AWANBC projects are identified by our members and address pressing issues that are impacting animal welfare in our communities. Creating a system of accountability through rescue standards and supporting remote, northern and underserved communities were identified as two of the most pressing issues.

Rescue Standards of Practice

There are no criteria required for groups to be involved in animal welfare or rescue and there is no accountability or funding support for these organizations. The patchwork of animal protection legislation from community to community is outdated and often difficult to enforce. There has been a dramatic increase in the number of organizations created to import dogs from other countries’.  

Excluding the BC SPCA and municipal shelters, well over half of the rescue organizations in B.C. import animals from outside of Canada, sometimes for profit and often doing little to ensure they are not continuing the cycle of abandonment and neglect of these same dogs in B.C. Dogs end up in families that cannot manage their behaviour; they bring aggression or undiagnosed health problems prior to adoption; they are allowed adoption without spay or neutering; there is no follow-up; and, help is not provided when the new family cannot take care of their new pet, all of which are basic standard practices in a reputable rescue organization. This has a dramatic ripple effect on animal welfare and rescue, not to mention public safety.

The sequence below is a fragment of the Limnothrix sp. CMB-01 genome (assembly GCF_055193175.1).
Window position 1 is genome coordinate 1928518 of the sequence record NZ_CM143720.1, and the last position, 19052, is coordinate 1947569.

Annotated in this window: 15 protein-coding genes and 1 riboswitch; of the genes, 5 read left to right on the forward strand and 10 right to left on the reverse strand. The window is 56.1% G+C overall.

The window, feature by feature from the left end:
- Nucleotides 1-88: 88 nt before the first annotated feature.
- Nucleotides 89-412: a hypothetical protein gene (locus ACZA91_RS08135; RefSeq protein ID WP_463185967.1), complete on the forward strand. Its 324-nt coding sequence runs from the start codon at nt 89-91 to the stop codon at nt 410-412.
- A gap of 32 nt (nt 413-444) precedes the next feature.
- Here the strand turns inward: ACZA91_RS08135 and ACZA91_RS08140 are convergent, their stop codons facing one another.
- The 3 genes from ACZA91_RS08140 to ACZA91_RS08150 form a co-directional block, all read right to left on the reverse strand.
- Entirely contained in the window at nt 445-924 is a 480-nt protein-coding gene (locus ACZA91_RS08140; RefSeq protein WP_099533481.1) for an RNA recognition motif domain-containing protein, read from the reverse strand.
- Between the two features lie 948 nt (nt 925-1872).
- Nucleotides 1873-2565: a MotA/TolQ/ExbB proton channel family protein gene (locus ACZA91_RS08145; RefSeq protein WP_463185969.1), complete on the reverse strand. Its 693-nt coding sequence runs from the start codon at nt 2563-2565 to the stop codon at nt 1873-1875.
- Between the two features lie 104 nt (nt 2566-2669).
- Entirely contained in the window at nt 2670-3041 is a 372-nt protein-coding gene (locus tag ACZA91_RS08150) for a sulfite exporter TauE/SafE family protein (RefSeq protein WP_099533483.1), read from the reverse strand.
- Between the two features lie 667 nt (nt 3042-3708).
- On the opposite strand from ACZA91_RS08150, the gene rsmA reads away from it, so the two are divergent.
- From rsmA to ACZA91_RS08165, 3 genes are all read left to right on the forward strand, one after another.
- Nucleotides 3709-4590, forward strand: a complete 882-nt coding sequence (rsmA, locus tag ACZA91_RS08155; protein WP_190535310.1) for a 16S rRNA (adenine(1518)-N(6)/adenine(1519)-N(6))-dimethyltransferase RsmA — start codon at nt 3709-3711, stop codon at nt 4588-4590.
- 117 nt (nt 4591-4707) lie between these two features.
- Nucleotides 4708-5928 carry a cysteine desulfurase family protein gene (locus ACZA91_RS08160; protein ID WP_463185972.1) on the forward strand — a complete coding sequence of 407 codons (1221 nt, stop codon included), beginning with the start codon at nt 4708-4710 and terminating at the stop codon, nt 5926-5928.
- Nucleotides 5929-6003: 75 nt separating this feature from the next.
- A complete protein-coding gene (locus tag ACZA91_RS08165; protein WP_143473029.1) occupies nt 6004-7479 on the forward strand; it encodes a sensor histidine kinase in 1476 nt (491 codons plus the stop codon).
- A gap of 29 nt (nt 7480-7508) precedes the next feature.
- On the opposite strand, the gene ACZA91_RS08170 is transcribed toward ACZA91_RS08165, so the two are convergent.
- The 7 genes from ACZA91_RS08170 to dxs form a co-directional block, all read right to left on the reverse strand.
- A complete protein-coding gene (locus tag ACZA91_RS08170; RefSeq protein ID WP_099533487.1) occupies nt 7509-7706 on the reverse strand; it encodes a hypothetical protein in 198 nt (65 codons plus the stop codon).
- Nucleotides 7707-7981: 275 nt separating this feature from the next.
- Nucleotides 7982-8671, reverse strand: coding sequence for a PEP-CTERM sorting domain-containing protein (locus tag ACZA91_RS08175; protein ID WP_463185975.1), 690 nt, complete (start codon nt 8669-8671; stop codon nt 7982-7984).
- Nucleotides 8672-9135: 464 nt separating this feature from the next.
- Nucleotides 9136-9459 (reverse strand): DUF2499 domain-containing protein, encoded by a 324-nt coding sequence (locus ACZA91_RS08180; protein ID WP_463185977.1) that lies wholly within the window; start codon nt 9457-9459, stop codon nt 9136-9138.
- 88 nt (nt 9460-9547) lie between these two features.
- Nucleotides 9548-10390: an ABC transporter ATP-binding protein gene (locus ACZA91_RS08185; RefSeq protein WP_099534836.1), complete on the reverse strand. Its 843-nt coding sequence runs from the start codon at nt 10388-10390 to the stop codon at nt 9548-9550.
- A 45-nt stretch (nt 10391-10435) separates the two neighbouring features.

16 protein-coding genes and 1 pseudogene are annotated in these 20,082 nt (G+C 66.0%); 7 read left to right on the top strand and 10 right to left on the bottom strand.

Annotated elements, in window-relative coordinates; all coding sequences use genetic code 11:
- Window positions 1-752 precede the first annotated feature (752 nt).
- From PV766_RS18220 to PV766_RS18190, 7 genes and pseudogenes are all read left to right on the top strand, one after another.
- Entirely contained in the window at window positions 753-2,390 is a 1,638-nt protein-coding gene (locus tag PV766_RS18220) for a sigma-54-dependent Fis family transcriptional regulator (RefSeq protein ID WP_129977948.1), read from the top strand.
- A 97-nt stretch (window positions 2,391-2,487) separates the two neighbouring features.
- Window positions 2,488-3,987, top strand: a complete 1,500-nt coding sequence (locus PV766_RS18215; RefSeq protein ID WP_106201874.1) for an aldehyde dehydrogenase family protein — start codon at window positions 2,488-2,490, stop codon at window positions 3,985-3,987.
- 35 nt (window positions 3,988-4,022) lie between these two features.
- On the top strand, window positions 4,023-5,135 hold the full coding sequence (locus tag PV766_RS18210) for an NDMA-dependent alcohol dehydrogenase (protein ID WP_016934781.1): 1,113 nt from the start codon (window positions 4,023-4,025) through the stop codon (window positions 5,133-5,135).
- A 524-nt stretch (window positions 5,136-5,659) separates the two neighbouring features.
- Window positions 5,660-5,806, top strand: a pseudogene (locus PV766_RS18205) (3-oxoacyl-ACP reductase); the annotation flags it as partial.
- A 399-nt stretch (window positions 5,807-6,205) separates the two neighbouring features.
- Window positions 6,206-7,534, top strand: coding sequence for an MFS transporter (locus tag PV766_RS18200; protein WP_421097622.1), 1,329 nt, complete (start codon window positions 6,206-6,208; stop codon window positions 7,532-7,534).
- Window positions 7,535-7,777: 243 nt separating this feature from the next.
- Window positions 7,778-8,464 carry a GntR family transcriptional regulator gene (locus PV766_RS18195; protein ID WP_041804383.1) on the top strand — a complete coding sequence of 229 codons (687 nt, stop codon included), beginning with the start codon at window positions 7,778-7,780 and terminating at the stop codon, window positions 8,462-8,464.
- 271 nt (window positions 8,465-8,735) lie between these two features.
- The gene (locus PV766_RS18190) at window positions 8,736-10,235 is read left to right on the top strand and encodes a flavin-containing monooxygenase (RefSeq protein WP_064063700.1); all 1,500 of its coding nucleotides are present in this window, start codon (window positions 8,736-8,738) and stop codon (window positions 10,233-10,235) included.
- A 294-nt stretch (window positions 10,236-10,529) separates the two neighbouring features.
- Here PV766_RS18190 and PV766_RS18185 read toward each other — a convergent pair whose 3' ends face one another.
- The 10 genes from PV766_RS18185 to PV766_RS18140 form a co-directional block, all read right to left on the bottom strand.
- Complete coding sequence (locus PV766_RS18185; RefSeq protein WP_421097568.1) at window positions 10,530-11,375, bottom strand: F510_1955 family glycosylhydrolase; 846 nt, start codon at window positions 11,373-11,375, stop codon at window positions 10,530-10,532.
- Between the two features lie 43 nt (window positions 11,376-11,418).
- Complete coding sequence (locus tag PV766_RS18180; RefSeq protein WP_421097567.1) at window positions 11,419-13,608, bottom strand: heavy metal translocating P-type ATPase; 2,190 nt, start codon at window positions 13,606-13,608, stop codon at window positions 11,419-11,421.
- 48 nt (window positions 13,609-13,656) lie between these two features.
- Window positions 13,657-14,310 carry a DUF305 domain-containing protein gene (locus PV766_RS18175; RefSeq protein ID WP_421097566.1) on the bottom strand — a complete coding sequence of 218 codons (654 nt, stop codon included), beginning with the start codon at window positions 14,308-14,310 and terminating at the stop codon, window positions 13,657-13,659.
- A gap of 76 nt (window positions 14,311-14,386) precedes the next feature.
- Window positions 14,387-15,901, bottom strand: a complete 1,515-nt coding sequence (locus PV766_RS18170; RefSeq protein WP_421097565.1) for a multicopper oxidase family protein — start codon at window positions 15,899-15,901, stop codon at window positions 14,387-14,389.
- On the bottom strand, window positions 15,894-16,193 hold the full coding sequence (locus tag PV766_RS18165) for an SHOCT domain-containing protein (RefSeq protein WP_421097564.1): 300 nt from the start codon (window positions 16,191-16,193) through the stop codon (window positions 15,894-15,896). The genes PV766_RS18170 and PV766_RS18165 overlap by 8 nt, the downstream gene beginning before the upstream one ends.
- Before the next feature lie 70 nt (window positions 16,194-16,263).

As a result, there has been a call to create rescue standards of practice both within the AWANBC membership and outside. Work is currently underway drafting a standards document.  

July 2019 – First draft completed
Aug-Sept 2019 – AWANBC membership consultation
October 2019 – November – outside stakeholder consultation
December 2019 – Final Document available to the public
TBD 2020 – Develop Accreditation Program

Supporting remote, northern and underserved communities

B.C.’s stray dog problem exists largely in northern and remote communities where it is estimated that over 2,000 female dogs are having litters each year. Many of these communities are hours away from the nearest veterinary clinic and even where veterinary care is local, it is unaffordable to low-income earners. When the stray dog problem grows too large in a community, it is not uncommon for dogs to be culled in an effort to deal with the problem.

The first step we took was to map out what services and resources are available in these communities and developed maps to illustrate our findings. Our next step will be to consult with our members who have programs to support specific communities and to identify ways we can support the replication of programs and services in similar remote, northern and underserved communities.